Being present sounds like the easiest thing. But just sitting there instead of checking our phones, getting passed the initial awkwardness to begin a conversation, and carving out time from our busy to do list, is hard. But all our relationships, romantic or otherwise, can only thrive if we teach ourselves to be present in the moment.
I love a to-do list. Having a plan and knowing what needs to be done next is great for me. This trait is good in many ways. For example, it helps me to focus and get things done. However, like all personality traits, there are also ‘side effects’.
This can cause me to focus too much on the next thing. I say to myself ‘right, after I have done this I need to do that, then go here and…’. So I end up not being present in the moment, and I focus on the next ‘task’ rather than the person in front of me.
Even people who would say they are spontaneous and don’t like to-do lists, can forget to make time for friends, or meet up with specific people, and invest in their relationships because there is no structure. We can all focus on other things in the busyness of life, and unintentionally not invest in our relationships and friendships.
So what can we do? Try to cut things out? Make more time? Maybe, but this is often hard to do and we end up feeling just as busy and guilty about not meeting up with people.
This really hit me a while ago when I was listening to a random podcast.
Essentially, a mum who was starting her own business said she felt guilty when she was at work because she felt she should be spending more time with her kids. And when she was with her kids she felt guilty because she should be spending time getting stuff done at work.
Well why don’t you learn to focus on the moment and be present?
Someone in the podcast said to her: Well why don’t you learn to focus on the moment and be present? Instead of worrying and longing to be somewhere else, focus on the people you are with. Invest in what’s going on there and then.
I thought this was a challenge for me too. Instead of worrying too much about the next thing, or the things I’m not doing, I decided I had to learn to focus on the people I was with.
Relationship Are The Priority
Whilst learning to be more present with friends, trying to stop my mind from wondering to tasks I need to complete next, I came across a very interesting article.
An 80-year long study from the University of Harvard found, to the researchers’ surprise, that strong meaningful relationships prolong life, increase life satisfaction, and improve mental and physical health.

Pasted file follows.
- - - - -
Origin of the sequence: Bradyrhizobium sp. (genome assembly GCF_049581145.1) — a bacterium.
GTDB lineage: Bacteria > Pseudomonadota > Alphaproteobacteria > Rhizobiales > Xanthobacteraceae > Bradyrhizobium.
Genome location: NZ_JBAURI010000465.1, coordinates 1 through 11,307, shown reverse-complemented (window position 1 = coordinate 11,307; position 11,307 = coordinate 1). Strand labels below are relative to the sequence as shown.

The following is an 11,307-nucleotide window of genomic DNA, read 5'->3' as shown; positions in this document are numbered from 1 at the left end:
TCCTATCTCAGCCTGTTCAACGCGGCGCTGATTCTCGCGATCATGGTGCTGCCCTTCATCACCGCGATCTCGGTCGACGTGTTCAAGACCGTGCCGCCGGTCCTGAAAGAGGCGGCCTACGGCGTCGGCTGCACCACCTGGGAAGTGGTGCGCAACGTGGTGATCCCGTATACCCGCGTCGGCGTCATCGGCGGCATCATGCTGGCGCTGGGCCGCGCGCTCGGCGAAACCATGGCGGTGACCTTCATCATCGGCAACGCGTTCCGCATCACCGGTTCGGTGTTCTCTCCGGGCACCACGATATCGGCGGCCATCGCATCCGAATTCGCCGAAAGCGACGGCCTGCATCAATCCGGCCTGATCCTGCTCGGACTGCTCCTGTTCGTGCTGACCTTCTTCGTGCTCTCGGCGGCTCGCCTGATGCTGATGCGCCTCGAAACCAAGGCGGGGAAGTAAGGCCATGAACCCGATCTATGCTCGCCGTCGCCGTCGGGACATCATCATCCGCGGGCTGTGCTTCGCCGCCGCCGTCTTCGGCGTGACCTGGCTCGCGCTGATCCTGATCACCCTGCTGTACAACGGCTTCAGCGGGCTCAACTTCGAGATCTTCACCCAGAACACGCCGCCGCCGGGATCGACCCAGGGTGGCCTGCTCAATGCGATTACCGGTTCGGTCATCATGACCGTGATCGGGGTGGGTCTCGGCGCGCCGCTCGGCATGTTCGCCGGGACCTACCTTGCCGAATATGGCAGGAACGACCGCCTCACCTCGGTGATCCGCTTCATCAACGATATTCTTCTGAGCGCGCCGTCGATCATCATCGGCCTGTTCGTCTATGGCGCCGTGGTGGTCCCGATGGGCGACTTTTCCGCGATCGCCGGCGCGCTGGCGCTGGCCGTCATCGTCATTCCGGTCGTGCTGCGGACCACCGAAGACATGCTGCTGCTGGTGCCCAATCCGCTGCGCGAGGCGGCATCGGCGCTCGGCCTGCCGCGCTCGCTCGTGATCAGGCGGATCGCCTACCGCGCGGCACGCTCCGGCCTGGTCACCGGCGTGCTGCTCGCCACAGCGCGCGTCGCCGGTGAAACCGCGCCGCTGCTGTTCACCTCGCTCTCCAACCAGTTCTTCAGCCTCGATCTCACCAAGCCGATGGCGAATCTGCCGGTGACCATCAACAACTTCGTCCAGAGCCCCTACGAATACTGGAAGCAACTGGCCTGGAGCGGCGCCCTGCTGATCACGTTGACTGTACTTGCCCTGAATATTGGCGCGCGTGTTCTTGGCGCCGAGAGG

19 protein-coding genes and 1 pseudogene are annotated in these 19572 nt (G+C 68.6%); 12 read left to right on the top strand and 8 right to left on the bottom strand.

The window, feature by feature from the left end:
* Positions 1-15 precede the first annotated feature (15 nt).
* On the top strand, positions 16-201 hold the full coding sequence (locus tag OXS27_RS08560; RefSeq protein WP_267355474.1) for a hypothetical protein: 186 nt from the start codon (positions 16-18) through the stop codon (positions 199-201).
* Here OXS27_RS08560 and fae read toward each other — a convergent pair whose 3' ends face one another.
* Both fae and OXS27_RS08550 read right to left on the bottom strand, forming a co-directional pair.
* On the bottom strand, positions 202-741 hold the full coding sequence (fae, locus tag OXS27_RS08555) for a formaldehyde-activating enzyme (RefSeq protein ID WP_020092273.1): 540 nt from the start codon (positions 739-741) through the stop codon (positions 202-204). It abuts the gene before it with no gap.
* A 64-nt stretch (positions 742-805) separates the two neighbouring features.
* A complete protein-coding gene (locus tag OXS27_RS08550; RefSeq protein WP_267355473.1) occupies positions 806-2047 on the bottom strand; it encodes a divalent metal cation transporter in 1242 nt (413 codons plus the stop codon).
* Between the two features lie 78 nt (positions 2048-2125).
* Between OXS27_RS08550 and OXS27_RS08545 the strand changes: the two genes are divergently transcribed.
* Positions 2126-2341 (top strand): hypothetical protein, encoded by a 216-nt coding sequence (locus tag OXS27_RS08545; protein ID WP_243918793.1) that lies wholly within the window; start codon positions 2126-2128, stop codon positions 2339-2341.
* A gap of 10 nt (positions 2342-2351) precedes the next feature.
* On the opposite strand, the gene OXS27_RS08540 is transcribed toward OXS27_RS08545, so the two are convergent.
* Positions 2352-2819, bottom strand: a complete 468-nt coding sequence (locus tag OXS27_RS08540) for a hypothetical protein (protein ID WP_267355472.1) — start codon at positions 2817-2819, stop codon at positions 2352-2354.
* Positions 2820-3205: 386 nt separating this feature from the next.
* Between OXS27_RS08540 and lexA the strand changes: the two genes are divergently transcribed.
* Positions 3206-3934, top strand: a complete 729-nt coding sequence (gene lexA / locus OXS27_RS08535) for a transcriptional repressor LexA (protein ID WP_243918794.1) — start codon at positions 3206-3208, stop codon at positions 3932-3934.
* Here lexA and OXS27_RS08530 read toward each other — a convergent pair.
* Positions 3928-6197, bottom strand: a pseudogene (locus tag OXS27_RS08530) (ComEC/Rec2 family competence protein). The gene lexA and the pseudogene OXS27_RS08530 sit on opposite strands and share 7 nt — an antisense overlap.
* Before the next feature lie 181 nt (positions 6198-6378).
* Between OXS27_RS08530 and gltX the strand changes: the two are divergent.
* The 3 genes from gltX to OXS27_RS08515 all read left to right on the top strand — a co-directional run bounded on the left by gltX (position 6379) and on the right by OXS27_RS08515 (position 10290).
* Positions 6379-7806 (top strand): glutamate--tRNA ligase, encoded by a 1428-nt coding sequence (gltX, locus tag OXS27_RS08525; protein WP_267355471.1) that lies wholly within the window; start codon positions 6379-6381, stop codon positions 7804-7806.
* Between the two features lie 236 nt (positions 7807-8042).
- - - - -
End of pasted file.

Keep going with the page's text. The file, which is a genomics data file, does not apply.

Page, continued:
You can read the article in full here, but it emphasises the importance of relationships. For example, it says:
‘Close relationships, more than money or fame, are what keep people happy throughout their lives.’
‘The surprising finding is that our relationships and how happy we are in our relationships has a powerful influence on our health…Taking care of your body is important, but tending to your relationships is a form of self-care too… The people who were the most satisfied in their relationships at age 50 were the healthiest at age 80’.
It’s fascinating to see that scientific research also stresses how important relationships are
Now, I truly believe my faith and God’s word stresses the importance of relationships, and we find true fulfilment and happiness by investing in our relationship with Him and others. (Read Reflecting God’s Image Is Found In Plurality.) It’s fascinating to see that modern scientific research also stresses how important relationships are. The article also said:
‘Those who kept warm relationships got to live longer and happier,…and the loners often died earlier. “Loneliness kills… It’s as powerful as smoking or alcoholism.”’
Being In The Moment
It confirmed to me again that trying to exercise, develop skills for my job, doing life admin, are all important and necessary, but I can’t let it drown out the effort I put into my relationships.
There is something in us which craves intimacy and closeness, and it can only be filled by relationships
Forcing myself to talk and really listen, and not think of the next task that needs to be done. Resisting the urge to pick up my phone and look through social media when I am with people. Making time to pick up the phone or send a text so I can catch-up with an old friend. When I’m talking to someone I really need to look, listen, and engage with them.
There is something in us which craves intimacy and closeness, and it can only be filled by relationships, and I don’t just mean romantic ones, but by having close friendships. We need to learn to invest and be in the moment and avoid the ever tempting distractions.
We can often assume our relationships will just be strong no matter what. But they only become strong when we invest, make time for the little conversations and the deep ones, and make time for each other.
Imagine if we learnt to be more present and to prioritise relationships alongside all the other things in our lives, like our career, improving our physical health, etc. We may not only find more joy in our lives and support during the bad times, but be glad that we can be there and be a blessing for those people who are close to us. (Read I Wouldn’t Have Survived Without My Church Family.)
What is the one thing you can do today to invest in a friendship? Comments welcomed below.
Originally posted 2/10/2017